Curators Stina Gustafsson and Chris Dake-Outhet delve deeper into the concept of the Market Makers exhibition, that took place in Berlin this past October.
The world of NFTs, fervently relying on graphs and quantifiable metrics to validate its stance, cannot be easily disentangled from its market dynamics. There’s an inherent duality in crafting both a market and an artwork concurrently, ensuring that this market-artwork nexus remains integral to such creations. It’s tempting to believe that many art enthusiasts, if they were being sincere, appreciate its candid nature.
During the height of NFT mania, a particular vision of re-institutionalization emerged. Leveraging the influence of established “markets,” certain NFT projects attempted to petition and lobby for integration into collections and exhibitions of prestigious institutions such as the MoMA. For these projects, premiere art institutions and museums were akin to the “federal reserve” of art valuation. Several of them aimed to capitalize on the strained financial positions of these institutions, marking another chapter in the ongoing narrative of the privatization of public institutions. This scenario mirrors the journey of contemporary Bitcoin investors, who once stood in opposition to financial institutions and governments but now celebrate as Bitcoin integrates into these very systems.
Economically compelled, publicly funded art museums were forced to consider the prospects of deaccessioning their classical works—pieces with a blue-chip value that seemed impervious to traditional markets due to their historical significance. In addition, these institutions found themselves having to re-evaluate the value propositions of their programming to maximize its economic effect. These shifts in value perception meant that institutions, traditionally seen as protectors of long-term value, now had to act as speculators. While this role was once the domain of mid-sized galleries, museums—which could be viewed as the reserve currency for art—were thrust into this speculative realm. In parallel, austerity measures reduced their funding; their “abstract” contributions were challenging to justify and quantify regarding government spending. As a result of this shift, many institutions were forced to reduce their collections to mere assets and financial inventories, the prospect of involuntary deaccessioning reminiscent of the “max pain” concept known to traders.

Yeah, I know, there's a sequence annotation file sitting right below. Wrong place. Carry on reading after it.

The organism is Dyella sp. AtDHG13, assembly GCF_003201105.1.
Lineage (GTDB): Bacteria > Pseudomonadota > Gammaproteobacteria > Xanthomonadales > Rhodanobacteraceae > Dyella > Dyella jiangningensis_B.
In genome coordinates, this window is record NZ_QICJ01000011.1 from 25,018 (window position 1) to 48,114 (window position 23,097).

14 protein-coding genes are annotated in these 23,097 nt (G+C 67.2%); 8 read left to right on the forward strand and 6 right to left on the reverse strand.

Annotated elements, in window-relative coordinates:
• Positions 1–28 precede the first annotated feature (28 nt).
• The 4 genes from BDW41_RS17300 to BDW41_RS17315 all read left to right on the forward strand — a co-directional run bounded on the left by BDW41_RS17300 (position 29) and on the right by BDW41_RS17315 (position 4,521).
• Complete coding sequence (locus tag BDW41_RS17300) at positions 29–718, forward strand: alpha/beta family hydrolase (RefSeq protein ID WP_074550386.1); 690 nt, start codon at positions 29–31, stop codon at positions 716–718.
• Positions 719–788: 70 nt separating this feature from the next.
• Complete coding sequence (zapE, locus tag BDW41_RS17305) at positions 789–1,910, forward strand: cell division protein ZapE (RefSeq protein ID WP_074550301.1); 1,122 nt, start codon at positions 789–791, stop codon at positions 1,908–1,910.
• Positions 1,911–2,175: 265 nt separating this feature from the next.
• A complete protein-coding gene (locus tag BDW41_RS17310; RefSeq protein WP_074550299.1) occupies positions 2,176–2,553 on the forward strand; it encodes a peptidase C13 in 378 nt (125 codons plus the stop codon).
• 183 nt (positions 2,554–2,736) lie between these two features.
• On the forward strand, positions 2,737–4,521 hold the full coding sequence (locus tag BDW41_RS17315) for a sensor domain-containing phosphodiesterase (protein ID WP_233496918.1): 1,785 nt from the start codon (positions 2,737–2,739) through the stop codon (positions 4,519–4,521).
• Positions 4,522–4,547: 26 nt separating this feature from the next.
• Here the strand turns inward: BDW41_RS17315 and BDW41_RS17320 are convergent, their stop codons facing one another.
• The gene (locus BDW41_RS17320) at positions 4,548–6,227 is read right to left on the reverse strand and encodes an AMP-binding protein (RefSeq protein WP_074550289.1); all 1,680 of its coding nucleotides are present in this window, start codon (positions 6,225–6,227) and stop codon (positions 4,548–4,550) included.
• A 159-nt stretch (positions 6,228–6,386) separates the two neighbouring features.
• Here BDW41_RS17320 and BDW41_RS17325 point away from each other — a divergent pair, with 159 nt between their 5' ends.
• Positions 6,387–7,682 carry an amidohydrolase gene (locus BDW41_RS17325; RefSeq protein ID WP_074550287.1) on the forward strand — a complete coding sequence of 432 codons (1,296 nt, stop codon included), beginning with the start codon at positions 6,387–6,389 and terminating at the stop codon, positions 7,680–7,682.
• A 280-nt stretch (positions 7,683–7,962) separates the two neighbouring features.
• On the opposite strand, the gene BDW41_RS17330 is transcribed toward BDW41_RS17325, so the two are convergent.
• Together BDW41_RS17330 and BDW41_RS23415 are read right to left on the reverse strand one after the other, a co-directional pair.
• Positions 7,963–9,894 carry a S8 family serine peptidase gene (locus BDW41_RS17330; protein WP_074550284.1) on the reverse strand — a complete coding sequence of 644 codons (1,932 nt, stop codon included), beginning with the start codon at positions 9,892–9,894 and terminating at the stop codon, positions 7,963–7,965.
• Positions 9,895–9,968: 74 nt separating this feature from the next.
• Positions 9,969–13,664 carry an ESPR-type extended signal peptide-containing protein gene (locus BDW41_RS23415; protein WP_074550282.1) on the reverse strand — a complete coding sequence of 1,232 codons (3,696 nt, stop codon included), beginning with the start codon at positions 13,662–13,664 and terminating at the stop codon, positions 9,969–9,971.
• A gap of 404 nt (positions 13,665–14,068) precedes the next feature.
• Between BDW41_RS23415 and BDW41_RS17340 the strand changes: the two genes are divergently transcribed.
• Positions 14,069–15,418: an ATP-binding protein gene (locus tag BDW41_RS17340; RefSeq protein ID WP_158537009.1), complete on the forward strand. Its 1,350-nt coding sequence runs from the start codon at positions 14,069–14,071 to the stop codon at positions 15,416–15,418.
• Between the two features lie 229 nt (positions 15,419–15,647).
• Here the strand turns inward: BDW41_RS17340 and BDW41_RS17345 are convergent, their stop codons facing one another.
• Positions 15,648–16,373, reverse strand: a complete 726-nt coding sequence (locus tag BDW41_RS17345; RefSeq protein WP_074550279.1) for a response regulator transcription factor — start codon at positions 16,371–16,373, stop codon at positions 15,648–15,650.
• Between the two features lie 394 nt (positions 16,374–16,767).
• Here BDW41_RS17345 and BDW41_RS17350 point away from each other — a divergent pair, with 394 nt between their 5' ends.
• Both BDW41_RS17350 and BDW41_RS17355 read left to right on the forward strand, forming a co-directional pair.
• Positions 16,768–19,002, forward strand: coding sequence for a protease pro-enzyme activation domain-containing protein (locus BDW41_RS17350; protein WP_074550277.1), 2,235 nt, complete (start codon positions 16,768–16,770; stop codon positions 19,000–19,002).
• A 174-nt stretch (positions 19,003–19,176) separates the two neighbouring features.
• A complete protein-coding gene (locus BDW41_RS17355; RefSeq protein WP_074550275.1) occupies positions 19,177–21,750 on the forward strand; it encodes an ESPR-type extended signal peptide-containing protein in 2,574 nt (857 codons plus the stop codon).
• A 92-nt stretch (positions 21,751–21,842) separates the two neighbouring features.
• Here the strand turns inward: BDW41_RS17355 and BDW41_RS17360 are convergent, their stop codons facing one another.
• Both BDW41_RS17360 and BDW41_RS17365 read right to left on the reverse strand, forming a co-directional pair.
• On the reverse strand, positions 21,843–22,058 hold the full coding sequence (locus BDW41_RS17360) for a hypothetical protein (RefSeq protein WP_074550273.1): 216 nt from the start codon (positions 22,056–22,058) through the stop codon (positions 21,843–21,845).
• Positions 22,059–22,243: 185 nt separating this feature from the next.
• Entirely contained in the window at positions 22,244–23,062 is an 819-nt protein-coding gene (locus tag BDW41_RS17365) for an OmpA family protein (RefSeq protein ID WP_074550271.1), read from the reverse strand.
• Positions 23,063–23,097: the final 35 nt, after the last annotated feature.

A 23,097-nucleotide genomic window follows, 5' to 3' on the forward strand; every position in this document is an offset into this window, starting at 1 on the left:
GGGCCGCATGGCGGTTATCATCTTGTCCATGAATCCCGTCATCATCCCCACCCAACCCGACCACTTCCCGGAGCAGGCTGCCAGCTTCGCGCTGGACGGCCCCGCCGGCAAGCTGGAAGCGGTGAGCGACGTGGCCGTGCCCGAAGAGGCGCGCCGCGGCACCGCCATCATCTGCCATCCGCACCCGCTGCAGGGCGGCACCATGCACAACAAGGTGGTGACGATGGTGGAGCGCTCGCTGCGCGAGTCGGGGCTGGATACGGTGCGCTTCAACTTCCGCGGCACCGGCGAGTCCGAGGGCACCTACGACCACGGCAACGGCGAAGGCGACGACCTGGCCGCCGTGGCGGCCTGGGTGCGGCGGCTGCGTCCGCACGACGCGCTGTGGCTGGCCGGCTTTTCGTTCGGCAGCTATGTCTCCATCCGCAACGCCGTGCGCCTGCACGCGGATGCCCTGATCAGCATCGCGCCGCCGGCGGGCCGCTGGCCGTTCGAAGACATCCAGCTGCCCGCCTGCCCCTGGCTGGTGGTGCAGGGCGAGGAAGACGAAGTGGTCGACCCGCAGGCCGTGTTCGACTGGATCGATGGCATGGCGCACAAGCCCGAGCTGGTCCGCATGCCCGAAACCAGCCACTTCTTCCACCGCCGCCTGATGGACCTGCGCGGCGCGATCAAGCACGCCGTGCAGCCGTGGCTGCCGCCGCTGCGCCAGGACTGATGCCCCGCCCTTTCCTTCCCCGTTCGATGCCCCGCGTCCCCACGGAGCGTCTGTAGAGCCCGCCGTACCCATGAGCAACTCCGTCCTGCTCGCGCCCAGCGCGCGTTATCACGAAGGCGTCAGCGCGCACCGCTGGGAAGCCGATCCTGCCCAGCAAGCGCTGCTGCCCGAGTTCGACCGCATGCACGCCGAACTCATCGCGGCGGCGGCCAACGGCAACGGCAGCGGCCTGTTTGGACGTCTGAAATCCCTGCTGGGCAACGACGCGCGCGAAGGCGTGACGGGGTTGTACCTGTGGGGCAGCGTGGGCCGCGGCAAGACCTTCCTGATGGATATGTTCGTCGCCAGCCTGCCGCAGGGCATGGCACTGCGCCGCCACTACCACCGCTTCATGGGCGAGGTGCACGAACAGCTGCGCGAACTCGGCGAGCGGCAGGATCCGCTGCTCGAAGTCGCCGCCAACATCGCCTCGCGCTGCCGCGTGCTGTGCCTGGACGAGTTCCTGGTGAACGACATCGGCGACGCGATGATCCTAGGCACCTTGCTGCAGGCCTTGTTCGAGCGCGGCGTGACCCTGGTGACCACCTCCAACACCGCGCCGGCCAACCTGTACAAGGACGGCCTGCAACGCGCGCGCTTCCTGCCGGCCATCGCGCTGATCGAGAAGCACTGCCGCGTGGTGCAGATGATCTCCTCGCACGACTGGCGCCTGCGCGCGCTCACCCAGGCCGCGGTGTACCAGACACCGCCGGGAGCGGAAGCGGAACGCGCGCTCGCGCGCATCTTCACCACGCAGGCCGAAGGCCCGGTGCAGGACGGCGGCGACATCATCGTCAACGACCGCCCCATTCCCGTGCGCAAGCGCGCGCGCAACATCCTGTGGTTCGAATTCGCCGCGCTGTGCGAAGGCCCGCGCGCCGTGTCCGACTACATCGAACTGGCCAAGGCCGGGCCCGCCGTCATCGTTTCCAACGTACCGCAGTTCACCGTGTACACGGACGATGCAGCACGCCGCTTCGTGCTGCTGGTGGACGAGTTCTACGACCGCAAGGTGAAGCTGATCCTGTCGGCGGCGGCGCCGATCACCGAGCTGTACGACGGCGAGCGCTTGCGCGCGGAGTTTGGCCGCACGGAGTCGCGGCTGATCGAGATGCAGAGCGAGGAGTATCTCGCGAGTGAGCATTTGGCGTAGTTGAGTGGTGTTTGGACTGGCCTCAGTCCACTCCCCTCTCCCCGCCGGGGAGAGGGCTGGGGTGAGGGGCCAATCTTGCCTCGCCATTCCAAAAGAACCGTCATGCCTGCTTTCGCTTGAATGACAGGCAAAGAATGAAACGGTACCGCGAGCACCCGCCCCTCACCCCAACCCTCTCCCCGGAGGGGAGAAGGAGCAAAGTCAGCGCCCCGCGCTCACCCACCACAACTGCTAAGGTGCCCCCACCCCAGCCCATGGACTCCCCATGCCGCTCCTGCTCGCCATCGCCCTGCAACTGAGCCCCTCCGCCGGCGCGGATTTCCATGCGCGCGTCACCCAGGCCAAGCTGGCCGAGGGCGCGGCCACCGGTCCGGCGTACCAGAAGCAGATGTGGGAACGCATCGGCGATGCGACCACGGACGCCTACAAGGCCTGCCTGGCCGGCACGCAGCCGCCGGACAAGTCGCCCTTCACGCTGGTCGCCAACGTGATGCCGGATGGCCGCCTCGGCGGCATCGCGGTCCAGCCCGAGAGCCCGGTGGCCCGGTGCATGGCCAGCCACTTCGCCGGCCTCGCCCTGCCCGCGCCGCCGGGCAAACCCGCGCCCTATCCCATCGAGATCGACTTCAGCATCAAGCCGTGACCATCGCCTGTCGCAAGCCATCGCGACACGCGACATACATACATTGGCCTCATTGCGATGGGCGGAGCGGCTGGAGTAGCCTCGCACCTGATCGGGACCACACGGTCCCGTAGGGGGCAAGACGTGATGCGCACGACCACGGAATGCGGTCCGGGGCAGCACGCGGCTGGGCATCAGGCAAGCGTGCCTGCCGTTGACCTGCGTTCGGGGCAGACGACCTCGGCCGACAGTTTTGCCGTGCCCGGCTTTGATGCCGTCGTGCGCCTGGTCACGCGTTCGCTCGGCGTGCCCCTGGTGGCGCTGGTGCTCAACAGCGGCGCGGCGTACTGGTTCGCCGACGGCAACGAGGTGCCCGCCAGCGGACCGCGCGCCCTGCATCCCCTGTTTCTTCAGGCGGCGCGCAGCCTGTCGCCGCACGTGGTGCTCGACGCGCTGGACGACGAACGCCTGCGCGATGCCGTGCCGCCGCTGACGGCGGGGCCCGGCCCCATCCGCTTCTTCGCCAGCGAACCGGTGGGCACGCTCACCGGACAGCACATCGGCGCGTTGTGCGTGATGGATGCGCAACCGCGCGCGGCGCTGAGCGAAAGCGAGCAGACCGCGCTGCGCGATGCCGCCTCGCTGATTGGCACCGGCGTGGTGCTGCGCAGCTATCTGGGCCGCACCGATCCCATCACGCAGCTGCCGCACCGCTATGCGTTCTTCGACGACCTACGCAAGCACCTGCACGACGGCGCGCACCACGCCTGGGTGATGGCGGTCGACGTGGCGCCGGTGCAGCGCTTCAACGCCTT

When Web3 conforms to the format of traditional art exhibitions and institutions, especially in the context of a physical exhibition or permanent collection, the foregrounded “market” frequently experiences a unique moment of suspension. While NFTs, by their very nature, thrive on continuous evolution and iteration, their acquisition and placement within more traditional exhibitory spaces such as museums bring about a temporary halt to their fluidity. Even when the core of the artwork is deeply rooted in the abstract realm of network gestures, its tangible representation takes precedence in these spaces.
Even when the essence of the “art” lies in the immaterial expanse of a nuanced network gesture, its embodiment and “materialization” become the focal point in traditional exhibitions and art settings.